The Essential Components of an Injury and Symptom Diary for Your Case

Categories: Personal Injury

Injury and Symptom Diary

A Washington Attorney Explains how a Symptom Diary can Help Your Personal Injury Case

One thing you may not hear a lot about, but which happens to be a critical part of your case, is that of a symptom diary. This single journal makes a world of difference in a personal injury claim and could be what pushes the evidence in your favor to ensure maximum compensation.

Why a Symptom Diary?

Pain is incredibly overwhelming for anyone. After an accident occurs, you could have pain and catastrophic injuries that come with days or months of suffering. There are so many aspects of discomfort and suffering experienced that there is no way you could recall the pain that you experienced a few days ago.

When it comes to receiving compensation for that pain, you must be able to identify how the pain has affected your life. To do that, you need to assess the changes that occur with your moods, work, home life, eating, sleeping, and overall enjoyment of life. These are items that you can detail in a symptom journey. It helps establish just how much the accident has affected your life, and you can better recall details of how you suffered each day.

The symptom diary is something you will write in at least once per day, but most accident and injury attorneys prefer you write in there every day and every time you have a symptom. The diary is not there to capture personal thoughts. Instead, it is there to focus on your experience of recovery.

A well-written symptom diary can:

  • Show the economic losses that came from your accident, including how it has affected your ability to work.
  • Highlight the medical costs, including non-hospital and over-the-counter costs you incur.
  • Prove the non-economic losses that you have dealt with, including emotional, physical, and mental suffering.

Filling in the Gaps

Your memory will fade. The pain you experience today may not be as presentable a few weeks from now, but you must remember how that felt so that you can receive compensation.

Your diary will help fill in the memory gaps, but it is imperative that you be honest with every detail. Do not try to enhance the pain you are experiencing, because this could be perceived as an act of dishonesty by the courts.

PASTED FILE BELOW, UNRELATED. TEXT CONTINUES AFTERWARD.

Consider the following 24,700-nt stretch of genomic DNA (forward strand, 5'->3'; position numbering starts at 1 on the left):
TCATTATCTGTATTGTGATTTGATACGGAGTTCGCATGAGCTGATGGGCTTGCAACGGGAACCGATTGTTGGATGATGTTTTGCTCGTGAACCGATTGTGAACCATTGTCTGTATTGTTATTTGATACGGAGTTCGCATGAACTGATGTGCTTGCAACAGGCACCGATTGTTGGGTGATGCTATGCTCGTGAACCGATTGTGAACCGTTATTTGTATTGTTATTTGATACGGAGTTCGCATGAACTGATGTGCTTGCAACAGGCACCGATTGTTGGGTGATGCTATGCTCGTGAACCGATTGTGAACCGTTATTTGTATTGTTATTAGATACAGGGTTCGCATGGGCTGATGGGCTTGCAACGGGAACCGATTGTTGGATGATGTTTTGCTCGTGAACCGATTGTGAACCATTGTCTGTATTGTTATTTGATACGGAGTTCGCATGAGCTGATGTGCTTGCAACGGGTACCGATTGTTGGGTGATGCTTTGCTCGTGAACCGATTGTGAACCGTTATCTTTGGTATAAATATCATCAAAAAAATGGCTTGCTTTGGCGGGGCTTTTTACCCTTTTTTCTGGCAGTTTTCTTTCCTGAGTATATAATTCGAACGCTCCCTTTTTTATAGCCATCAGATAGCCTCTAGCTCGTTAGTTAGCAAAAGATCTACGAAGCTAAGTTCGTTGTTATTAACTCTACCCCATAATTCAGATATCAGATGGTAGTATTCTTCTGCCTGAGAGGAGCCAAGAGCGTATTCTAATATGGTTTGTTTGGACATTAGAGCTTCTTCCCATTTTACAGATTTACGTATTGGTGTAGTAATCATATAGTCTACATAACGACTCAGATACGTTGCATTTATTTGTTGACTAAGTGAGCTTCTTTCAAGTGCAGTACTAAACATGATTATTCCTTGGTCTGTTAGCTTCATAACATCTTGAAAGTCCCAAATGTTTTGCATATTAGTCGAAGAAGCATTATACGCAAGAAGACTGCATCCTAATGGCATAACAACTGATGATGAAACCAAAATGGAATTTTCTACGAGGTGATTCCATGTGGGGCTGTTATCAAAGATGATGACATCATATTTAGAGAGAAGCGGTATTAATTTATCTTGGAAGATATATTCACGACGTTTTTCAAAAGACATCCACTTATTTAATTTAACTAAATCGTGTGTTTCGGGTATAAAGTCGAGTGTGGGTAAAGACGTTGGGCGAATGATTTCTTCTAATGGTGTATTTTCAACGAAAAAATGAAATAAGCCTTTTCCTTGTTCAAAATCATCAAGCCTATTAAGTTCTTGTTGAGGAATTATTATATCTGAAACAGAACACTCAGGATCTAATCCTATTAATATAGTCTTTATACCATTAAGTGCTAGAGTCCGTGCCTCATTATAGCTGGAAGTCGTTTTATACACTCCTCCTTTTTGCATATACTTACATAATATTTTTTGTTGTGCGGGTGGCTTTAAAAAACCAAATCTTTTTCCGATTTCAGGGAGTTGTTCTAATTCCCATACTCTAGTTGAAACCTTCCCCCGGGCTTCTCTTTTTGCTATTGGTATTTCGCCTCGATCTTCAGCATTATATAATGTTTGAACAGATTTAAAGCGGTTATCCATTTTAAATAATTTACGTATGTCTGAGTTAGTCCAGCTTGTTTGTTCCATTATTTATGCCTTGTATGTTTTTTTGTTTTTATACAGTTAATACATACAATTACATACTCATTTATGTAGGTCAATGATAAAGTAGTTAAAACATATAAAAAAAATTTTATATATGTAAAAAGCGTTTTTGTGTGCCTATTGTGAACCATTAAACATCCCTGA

When Do I Start a Symptom Journal?

If you can, you should start one immediately after the accident. Have someone bring a blank journal to you at the hospital (they sell them in hospital gift shops), then start writing down everything that is associated with your recovery and experiences.

It is important that you write down every symptom, all pain, and each cost that you incur.

While a claims adjuster may request to see the journal, you are not required to provide that to him or her. Instead, you can have the adjuster contact your personal injury lawyer to ask for a copy. Then, your injury attorney can provide the adjuster with evidence during the discovery phase of the injury lawsuit, or strategically use that information in negotiations.

Writing an Effective Symptom Journal Requires Legal Assistance

To make sure that you are capturing the right details of your claim, contact Brett McCandlis Brown & Conner PLLC. We help you gather the evidence you need, including using a symptom diary, so that you can better prove your case and get maximum compensation for your injuries.

Schedule a free, no-obligation consultation with our Washington accident and injury attorneys now at 800-925-1875 or request more information online.

Author Photo

Matt Conner

Matt Conner, a distinguished attorney at Brett McCandlis Brown & Conner, brings a unique blend of financial and legal expertise to his practice. Graduating with a double major in mathematics and economics from Willamette University, he initially honed his analytical skills as an economist for the State of Oregon. Specializing in personal injury law, Matt is adept at handling a wide array of cases, including multiparty litigation against large entities, and claims involving gun violence, sexual and police misconduct, car accidents, traumatic brain injuries, and wrongful death. Admitted to the Washington State Bar in 2014, he is known for his tenacious advocacy and deep compassion for clients facing life-altering challenges. His approach is not just about legal representation; it’s about restoring lives.